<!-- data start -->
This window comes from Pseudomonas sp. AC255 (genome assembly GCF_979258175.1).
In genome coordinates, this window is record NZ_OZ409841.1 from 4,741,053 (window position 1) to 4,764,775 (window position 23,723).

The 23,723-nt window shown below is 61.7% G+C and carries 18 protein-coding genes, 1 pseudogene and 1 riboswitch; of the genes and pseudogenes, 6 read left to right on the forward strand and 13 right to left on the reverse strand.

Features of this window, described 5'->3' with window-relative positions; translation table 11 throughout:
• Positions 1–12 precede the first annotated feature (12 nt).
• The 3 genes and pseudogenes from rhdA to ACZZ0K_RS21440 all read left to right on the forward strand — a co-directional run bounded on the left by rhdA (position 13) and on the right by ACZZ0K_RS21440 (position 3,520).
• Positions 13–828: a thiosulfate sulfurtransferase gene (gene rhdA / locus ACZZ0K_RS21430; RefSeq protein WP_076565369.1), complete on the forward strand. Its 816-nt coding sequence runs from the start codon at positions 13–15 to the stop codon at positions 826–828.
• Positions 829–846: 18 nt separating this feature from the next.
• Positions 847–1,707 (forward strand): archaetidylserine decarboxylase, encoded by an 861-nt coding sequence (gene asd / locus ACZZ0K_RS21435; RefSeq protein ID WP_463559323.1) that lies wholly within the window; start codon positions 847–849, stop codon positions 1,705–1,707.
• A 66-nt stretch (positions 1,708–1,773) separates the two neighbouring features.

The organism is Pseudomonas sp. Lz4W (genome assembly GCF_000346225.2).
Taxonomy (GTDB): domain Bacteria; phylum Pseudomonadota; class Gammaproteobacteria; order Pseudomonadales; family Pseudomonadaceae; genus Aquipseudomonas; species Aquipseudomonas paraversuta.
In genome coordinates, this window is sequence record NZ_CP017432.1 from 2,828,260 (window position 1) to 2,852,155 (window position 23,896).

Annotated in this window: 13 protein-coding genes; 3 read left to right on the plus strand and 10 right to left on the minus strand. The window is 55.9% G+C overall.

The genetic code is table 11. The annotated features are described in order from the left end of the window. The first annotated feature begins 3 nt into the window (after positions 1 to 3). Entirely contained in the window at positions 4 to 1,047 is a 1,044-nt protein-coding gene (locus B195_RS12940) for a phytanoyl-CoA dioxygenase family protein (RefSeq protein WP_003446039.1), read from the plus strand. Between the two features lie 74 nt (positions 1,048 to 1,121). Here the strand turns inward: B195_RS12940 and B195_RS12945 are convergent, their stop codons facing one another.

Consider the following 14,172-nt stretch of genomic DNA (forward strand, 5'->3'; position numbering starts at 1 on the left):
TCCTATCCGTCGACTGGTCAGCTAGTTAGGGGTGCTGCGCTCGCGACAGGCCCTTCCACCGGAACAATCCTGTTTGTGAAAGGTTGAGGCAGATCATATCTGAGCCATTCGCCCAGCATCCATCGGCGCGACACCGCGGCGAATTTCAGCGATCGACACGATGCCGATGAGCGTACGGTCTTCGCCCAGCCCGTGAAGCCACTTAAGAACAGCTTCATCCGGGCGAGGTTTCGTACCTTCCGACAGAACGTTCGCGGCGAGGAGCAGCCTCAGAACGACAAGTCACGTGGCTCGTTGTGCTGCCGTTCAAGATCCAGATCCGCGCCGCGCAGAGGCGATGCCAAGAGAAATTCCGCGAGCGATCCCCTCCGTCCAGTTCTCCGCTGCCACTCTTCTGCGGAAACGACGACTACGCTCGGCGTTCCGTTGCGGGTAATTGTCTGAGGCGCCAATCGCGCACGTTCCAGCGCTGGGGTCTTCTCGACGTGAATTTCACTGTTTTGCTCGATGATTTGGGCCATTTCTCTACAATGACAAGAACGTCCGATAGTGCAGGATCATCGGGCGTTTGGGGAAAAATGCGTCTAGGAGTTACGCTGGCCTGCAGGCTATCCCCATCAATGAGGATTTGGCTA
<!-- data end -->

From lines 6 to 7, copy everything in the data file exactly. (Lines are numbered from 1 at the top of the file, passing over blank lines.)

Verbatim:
• The 3 genes and pseudogenes from rhdA to ACZZ0K_RS21440 all read left to right on the forward strand — a co-directional run bounded on the left by rhdA (position 13) and on the right by ACZZ0K_RS21440 (position 3,520).
• Positions 13–828: a thiosulfate sulfurtransferase gene (gene rhdA / locus ACZZ0K_RS21430; RefSeq protein WP_076565369.1), complete on the forward strand. Its 816-nt coding sequence runs from the start codon at positions 13–15 to the stop codon at positions 826–828.